Believe it or not, there was a time when your credit score wasn't a major factor in whether or not a bank approved you for a home loan. However, that ended a long time ago. Today, they feature prominently in the Lake Havasu home buying process. For many, how credit scores work eludes them. If you're one of those people, let me try to break it down into easier terms.
How Credit Scores Work
First of all, credit scores range from 300 to 850. Only about 1.4% of American consumers obtain a perfect score of 850, according to the Fair Issacs Corp (FICO). However, the average credit score runs in the 669 to 699 range. Everyone should request a copy of their credit report from Experian, Equifax, and TransUnion once a year to look it over for errors. They happen way more than you'd expect and hurt your score. FICO uses five categories to create your credit score: your payment history, your account balance on each account, how long you've been using credit, the types of credit used, and how many times you've applied for credit.
Your payment history factors into 35% of your total credit score. While being a day or two late once in a while won't hurt you significantly, a consistent late payment of 30 days or more on an account can severely harm credit scores. Easily rectify this by making an effort to pay on time or even early. Then, you'll slowly start to see your score creep up.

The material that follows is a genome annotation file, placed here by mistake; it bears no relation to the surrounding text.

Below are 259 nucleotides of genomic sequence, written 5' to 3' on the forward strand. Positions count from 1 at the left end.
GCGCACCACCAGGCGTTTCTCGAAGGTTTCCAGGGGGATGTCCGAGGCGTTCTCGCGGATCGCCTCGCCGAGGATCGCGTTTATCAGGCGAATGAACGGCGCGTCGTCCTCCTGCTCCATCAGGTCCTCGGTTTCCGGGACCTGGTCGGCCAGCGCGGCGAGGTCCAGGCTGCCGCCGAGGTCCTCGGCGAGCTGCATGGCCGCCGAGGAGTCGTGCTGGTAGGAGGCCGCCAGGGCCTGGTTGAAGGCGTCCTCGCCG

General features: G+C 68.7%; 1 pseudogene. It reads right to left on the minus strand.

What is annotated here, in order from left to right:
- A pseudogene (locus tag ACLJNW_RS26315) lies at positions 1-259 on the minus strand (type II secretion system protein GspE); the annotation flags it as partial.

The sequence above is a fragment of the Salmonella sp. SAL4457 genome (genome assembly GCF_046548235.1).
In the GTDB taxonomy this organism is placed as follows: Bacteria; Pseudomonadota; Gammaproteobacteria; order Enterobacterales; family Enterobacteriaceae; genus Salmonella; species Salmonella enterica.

The next highest contributor to credit scores is account balances. This makes up 30% of your score. Financial experts recommend keeping balances around 33% or less of the account's limit. For example, if your credit card shows a limit of $12,000, you shouldn't allow your balance to creep over $4,000 at any given time. Ask your credit card company for a limit increase. The worst that can happen is that they say no and nothing changes. On the other hand, if your limit increases but your balance stays the same, then your ratio of balance-to-limit shifts in your favor. That $4,000 balance on a card with a limit increased to $18,000 now shows that you're only using 22.2% of your available limit. Your score goes up pretty quickly when that happens.
Length of Credit Usage
The length of time you've used credit makes up only 15% of your credit score. You really can't do a whole lot about that. It is what it is. This only improves over time. Still, never close out old accounts, even if they have a zero balance. This could negatively impact your overall credit score.
Types of Credit
FICO likes to see a variety of credit accounts. Revolving credit (credit cards, department store cards, etc.), as well as installment loans (car loans, student loans), form a more defined picture to determine credit scores. When it comes to debt, diversify for a better score. This makes up 10% of your credit score.
Finally, the amount of times you applied for new credit over the past two years comprises the last 10% of your score. Keep applications to a minimum. Once or twice a year at the most, if possible.
If you want to improve your credit scores quickly, concentrate on paying down your debt and making all your payments on time. Together, these constitute 65% of your total score. Focus on these key areas and you should see your score improve significantly over the next several months.